• He briefly showed a demo where, given values of a polynomial, a machine can put together a few lines of code that successfully computes the polynomial.  But the code looks weird to a human eye.  To compute some quadratic, it nests for-loops and adds things up in a funny way that ends up giving the right output.  So has it really ”learned” the polynomial?  I think in computer science, you typically feel you’ve learned a function if you can accurately predict its value on a given input.  For an algebraist like me, a function determines but isn’t determined by the values it takes; to me, there’s something about that quadratic polynomial the machine has failed to grasp.  I don’t think there’s a right or wrong answer here, just a cultural difference to be aware of.  Relevant:  Norvig’s description of “the two cultures” at the end of this long post on natural language processing (which is interesting all the way through!)
  • Norvig made the point that traditional computer programs are very modular, leading to a highly successful debugging tradition of zeroing in on the precise part of the program that is doing something wrong, then fixing that part.  An algorithm or process developed by a machine, by contrast, may not have legible “parts”!  If a neural net is screwing up when classifying something, there’s no meaningful way to say “this neuron is the problem, let’s fix it.”  We’re dealing with highly non-modular complex systems which have evolved into a suboptimally functioning state, and you have to find a way to improve function which doesn’t involve taking the thing apart and replacing the broken component.  Of course, we already have a large professional community that works on exactly this problem.  They’re called therapists.  And I wonder whether the future of debugging will look a lot more like clinical psychology than it does like contemporary software engineering.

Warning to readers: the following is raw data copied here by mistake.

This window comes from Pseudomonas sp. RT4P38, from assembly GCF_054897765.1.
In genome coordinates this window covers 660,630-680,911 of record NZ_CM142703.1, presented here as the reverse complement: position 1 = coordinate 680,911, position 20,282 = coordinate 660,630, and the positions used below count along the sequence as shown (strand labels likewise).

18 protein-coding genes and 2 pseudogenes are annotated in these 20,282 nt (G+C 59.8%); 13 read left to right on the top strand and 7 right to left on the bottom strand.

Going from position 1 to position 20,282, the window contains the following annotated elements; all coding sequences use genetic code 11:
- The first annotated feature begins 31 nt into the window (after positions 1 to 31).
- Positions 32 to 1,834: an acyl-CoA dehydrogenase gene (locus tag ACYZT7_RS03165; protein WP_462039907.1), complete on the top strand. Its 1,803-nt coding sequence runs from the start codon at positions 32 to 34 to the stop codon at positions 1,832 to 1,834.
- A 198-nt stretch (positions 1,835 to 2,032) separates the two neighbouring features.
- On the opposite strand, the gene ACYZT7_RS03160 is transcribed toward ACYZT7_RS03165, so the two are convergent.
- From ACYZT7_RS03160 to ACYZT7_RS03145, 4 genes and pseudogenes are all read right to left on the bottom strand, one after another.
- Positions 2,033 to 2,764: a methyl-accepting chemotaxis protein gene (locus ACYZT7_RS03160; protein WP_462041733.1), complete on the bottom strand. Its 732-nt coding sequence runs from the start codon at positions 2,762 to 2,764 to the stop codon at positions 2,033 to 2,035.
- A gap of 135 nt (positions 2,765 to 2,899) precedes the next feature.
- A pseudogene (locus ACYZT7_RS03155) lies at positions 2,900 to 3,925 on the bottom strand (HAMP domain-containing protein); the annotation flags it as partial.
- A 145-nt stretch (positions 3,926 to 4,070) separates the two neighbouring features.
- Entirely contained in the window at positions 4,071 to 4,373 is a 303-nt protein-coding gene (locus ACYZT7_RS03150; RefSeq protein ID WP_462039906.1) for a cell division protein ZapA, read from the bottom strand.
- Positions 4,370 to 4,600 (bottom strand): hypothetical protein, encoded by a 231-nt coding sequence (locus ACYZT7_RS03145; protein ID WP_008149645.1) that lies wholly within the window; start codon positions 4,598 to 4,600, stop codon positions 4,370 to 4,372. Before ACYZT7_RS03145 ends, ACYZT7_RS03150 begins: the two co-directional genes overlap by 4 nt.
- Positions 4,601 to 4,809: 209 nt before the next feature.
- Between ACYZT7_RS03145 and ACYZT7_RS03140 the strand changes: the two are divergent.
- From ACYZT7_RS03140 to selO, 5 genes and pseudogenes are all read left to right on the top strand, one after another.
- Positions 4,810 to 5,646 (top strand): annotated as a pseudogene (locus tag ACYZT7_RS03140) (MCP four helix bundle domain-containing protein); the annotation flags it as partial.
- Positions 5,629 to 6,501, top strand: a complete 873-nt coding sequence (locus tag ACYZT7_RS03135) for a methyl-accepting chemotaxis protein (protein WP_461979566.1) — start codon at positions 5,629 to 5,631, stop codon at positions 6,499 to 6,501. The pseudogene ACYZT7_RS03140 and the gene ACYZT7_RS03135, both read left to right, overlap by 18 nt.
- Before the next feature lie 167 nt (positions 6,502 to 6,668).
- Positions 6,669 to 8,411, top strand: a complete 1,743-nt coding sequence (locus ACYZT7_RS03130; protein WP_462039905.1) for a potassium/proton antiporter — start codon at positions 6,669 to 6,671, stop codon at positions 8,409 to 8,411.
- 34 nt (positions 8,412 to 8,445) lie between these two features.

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Vacuum cleaner on sale

I was explaining the “regular price” scam to CJ the other day. A store sells a vacuum cleaner for $79.95. One day, they put up a sign saying “SALE! Regular price, $109.95; now MARKED DOWN to $79.95.” The point is to create an imaginary past that never was, a past where vacuum cleaners cost $109.95, a difficult past from which the store has generously granted you respite.
This is what Trump’s team is doing. They’re trying to create an imaginary past in which the last 5 years of life in America was characterized by ubiquitous street crime, unchecked terrorism, and mass unemployment. So that life in America in 2017 and 2018 will seem comparatively placid, safe, and prosperous. Look how much I saved you on this goddamn vacuum cleaner. You’re welcome.

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Bad Bayesian

Couldn’t find my phone yesterday morning.  I definitely remembered having it in the car on the way home from the kids’ swim lesson, so I knew I hadn’t left it.  “Find my iPhone” told me the phone was on the blacktop of the elementary school, about 1000 feet from my house.  What?  Why?  Then a few minutes later the location updated to the driveway of a bank, closer to my house but in the other direction.  So I went over to the bank and looked around in the driveway, even peering into the garbage shed and seeing if my phone was in their dumpster.

But why did I do that?  It was terrible reason.  There was no chain of events leaving my phone at the bank, or at the school, which wasn’t incredibly a prior unlikely.  I should have reasoned:  “The insistence of Find my iPhone that my phone is at the bank drastically increases the probability my phone is at the bank, but that probability started out so tiny that it remains tiny, and the highest-expected-utility use of my time is to keep looking around my house and my car until I find it.”

Anyway, it was in the basement.